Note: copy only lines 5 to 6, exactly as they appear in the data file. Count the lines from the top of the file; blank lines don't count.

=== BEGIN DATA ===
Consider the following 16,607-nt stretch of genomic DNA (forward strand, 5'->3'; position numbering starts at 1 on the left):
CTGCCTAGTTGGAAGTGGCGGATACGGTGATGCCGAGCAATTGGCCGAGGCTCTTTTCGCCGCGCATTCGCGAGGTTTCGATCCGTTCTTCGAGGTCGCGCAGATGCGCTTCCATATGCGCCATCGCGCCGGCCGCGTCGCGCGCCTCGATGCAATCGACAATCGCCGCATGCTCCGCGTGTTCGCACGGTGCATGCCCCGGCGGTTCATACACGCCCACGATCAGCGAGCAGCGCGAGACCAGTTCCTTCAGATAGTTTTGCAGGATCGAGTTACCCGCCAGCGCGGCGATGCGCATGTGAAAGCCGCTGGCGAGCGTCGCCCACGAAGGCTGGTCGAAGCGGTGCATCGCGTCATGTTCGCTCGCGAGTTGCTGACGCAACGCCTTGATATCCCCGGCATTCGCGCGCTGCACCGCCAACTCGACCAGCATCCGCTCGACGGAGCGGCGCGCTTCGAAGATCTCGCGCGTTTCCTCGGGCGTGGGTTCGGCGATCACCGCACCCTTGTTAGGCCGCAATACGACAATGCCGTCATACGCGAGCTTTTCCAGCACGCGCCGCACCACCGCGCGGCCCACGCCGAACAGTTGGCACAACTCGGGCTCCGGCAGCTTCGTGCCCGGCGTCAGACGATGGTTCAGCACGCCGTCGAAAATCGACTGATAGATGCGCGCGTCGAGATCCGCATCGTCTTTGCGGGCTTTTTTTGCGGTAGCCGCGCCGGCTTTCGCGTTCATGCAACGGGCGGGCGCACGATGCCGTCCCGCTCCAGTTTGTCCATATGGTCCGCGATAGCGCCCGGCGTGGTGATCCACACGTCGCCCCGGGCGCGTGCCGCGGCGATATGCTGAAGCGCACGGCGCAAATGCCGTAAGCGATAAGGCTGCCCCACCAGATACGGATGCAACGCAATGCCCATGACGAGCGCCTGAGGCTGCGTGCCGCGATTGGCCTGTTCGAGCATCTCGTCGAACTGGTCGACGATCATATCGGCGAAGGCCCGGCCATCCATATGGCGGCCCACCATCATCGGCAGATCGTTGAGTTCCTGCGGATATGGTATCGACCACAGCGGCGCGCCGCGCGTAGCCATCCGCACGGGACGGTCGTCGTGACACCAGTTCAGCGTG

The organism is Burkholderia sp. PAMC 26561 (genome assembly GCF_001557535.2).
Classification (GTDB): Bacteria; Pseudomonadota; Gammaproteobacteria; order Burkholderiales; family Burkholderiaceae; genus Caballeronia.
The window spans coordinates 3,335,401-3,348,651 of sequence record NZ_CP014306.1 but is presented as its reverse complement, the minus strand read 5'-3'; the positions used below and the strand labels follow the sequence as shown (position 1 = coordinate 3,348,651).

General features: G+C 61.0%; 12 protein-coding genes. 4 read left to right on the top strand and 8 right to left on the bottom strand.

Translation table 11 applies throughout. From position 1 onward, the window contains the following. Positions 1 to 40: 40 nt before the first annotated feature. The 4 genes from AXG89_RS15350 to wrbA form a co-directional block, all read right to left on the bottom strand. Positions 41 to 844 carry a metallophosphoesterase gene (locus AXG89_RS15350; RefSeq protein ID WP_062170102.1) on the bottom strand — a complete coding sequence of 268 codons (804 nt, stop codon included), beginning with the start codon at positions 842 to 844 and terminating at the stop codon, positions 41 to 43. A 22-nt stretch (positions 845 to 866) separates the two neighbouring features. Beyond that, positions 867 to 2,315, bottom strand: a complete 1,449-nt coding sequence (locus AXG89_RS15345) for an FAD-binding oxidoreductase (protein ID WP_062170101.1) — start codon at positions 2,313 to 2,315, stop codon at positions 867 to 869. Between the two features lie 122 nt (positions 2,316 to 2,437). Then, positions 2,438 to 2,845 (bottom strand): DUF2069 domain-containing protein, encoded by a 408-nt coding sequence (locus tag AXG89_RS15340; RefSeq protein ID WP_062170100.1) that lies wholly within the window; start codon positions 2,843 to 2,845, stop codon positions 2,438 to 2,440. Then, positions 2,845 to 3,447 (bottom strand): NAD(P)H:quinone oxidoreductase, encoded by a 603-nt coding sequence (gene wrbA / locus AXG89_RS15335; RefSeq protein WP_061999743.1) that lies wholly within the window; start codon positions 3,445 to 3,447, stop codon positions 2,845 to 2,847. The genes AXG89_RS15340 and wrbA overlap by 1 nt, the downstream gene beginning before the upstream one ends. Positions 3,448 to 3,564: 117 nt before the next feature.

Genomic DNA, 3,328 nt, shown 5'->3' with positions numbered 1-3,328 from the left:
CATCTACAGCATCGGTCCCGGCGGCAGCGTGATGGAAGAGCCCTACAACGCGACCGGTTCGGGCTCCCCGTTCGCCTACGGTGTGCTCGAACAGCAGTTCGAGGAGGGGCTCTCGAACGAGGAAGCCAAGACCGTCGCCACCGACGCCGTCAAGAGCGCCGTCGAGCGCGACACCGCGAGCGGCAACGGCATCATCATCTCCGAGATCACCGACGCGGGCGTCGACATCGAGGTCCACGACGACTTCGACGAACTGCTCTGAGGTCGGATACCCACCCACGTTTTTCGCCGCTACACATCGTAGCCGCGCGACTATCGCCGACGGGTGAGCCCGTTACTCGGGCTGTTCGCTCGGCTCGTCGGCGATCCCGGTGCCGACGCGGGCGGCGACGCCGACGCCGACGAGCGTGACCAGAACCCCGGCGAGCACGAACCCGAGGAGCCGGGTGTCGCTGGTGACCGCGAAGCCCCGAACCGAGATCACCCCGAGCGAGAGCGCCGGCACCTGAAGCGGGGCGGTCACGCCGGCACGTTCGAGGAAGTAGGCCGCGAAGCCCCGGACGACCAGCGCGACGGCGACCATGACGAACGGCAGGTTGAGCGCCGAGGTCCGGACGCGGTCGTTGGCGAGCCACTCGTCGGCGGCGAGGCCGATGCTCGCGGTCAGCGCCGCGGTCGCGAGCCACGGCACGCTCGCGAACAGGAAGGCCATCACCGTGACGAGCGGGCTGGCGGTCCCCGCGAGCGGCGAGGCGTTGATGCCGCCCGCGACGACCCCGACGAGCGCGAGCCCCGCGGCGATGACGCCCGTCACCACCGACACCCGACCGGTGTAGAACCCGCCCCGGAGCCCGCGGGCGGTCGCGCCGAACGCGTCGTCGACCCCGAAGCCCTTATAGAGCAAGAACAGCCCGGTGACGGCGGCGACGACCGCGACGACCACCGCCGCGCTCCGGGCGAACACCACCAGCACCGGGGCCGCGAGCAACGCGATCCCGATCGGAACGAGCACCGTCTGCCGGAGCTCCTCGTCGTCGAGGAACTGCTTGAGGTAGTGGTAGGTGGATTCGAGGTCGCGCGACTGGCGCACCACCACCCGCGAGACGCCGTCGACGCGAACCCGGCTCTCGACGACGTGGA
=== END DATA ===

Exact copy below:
The window spans coordinates 3,335,401-3,348,651 of sequence record NZ_CP014306.1 but is presented as its reverse complement, the minus strand read 5'-3'; the positions used below and the strand labels follow the sequence as shown (position 1 = coordinate 3,348,651).

General features: G+C 61.0%; 12 protein-coding genes. 4 read left to right on the top strand and 8 right to left on the bottom strand.